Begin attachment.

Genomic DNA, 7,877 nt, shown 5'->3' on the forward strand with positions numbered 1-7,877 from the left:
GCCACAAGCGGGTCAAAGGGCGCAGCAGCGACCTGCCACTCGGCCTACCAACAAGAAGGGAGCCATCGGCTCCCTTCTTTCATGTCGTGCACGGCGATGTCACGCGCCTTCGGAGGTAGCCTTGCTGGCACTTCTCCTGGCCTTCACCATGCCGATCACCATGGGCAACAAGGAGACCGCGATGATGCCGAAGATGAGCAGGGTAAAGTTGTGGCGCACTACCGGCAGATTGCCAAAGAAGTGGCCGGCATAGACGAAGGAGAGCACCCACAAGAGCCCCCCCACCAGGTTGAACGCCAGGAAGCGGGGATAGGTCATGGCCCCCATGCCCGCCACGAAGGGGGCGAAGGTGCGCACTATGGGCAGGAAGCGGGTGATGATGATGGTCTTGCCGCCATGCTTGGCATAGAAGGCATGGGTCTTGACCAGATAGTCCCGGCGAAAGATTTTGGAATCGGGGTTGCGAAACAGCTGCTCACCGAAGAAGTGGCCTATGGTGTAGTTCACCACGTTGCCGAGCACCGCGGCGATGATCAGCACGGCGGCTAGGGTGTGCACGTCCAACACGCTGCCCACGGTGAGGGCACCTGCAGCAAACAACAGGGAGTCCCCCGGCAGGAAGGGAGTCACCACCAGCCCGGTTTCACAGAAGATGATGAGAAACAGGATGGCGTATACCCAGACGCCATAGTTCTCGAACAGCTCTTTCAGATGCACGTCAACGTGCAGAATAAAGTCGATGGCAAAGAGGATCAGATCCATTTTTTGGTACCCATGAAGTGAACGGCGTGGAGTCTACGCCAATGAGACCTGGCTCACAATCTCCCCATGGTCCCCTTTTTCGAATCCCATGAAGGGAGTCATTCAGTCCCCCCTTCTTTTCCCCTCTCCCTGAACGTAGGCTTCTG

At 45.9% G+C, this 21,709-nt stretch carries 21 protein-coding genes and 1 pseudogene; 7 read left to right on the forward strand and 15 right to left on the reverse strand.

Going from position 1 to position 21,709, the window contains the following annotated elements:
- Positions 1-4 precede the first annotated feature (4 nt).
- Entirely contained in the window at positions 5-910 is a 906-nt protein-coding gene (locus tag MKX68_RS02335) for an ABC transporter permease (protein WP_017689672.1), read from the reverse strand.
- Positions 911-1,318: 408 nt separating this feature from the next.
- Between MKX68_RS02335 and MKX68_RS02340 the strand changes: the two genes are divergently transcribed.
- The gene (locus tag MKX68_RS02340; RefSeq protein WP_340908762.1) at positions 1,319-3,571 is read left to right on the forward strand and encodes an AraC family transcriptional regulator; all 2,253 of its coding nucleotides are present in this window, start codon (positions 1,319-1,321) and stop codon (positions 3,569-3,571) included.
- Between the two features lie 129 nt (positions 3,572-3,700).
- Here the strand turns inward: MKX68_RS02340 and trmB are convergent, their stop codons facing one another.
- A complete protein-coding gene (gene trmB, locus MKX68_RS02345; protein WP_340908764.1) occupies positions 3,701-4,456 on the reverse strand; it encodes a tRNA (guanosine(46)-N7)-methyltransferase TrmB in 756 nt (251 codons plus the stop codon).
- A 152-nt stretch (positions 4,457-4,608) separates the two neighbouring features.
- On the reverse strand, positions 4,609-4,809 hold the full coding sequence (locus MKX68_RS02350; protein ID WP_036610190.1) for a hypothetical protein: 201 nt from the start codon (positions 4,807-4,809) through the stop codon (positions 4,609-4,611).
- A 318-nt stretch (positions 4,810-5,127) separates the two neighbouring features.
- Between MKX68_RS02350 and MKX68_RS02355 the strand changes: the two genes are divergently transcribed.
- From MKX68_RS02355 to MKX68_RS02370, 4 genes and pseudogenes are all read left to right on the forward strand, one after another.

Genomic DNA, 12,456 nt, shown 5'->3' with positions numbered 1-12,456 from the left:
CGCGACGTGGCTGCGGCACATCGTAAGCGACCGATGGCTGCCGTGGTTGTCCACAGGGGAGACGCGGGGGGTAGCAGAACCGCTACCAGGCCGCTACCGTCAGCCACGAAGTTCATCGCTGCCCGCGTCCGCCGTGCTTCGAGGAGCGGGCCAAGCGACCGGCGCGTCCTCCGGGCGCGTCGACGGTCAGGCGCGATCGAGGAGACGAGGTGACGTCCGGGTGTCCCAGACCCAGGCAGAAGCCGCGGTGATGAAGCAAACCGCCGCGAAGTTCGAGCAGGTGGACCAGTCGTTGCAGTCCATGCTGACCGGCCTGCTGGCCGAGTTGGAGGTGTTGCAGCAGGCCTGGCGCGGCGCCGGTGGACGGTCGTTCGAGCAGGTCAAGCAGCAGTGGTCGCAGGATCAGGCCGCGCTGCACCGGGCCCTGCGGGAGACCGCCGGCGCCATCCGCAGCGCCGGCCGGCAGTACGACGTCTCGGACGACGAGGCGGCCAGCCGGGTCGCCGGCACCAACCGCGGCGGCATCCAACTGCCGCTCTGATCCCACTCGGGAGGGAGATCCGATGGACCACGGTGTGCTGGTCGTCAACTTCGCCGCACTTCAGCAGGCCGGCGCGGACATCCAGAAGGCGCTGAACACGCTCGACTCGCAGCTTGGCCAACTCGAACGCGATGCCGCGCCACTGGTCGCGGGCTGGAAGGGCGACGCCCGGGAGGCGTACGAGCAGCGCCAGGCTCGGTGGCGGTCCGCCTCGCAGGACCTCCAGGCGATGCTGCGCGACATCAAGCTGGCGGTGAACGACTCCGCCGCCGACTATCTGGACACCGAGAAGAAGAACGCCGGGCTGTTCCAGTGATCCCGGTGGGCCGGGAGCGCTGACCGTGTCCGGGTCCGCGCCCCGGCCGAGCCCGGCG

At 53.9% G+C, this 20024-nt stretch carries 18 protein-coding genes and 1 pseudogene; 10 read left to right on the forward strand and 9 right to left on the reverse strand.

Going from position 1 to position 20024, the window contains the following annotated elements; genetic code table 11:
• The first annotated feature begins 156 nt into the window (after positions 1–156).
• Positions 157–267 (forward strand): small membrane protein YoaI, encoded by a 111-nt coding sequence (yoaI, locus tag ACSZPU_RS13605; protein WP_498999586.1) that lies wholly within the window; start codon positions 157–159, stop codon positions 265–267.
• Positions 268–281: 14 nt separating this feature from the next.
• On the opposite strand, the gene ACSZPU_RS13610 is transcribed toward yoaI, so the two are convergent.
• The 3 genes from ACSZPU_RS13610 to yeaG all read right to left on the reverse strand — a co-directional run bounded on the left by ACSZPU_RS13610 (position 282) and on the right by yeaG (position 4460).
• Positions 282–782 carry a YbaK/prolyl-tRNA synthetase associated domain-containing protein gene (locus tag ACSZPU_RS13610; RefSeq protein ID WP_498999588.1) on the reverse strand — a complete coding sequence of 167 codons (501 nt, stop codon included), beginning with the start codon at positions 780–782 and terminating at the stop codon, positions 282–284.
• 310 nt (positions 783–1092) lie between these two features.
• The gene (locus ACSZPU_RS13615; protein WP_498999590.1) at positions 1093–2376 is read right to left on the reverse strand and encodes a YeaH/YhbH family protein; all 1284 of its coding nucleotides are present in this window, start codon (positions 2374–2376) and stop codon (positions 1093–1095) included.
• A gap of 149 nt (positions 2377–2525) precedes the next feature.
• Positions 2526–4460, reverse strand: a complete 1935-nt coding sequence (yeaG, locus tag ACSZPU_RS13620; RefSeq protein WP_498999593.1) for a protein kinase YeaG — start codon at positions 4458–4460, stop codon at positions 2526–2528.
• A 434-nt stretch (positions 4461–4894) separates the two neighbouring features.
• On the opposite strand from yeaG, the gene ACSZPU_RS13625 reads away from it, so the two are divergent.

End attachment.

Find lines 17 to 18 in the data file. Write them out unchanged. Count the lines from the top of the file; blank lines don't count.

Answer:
- From MKX68_RS02355 to MKX68_RS02370, 4 genes and pseudogenes are all read left to right on the forward strand, one after another.

Genomic DNA, 12,456 nt, shown 5'->3' with positions numbered 1-12,456 from the left: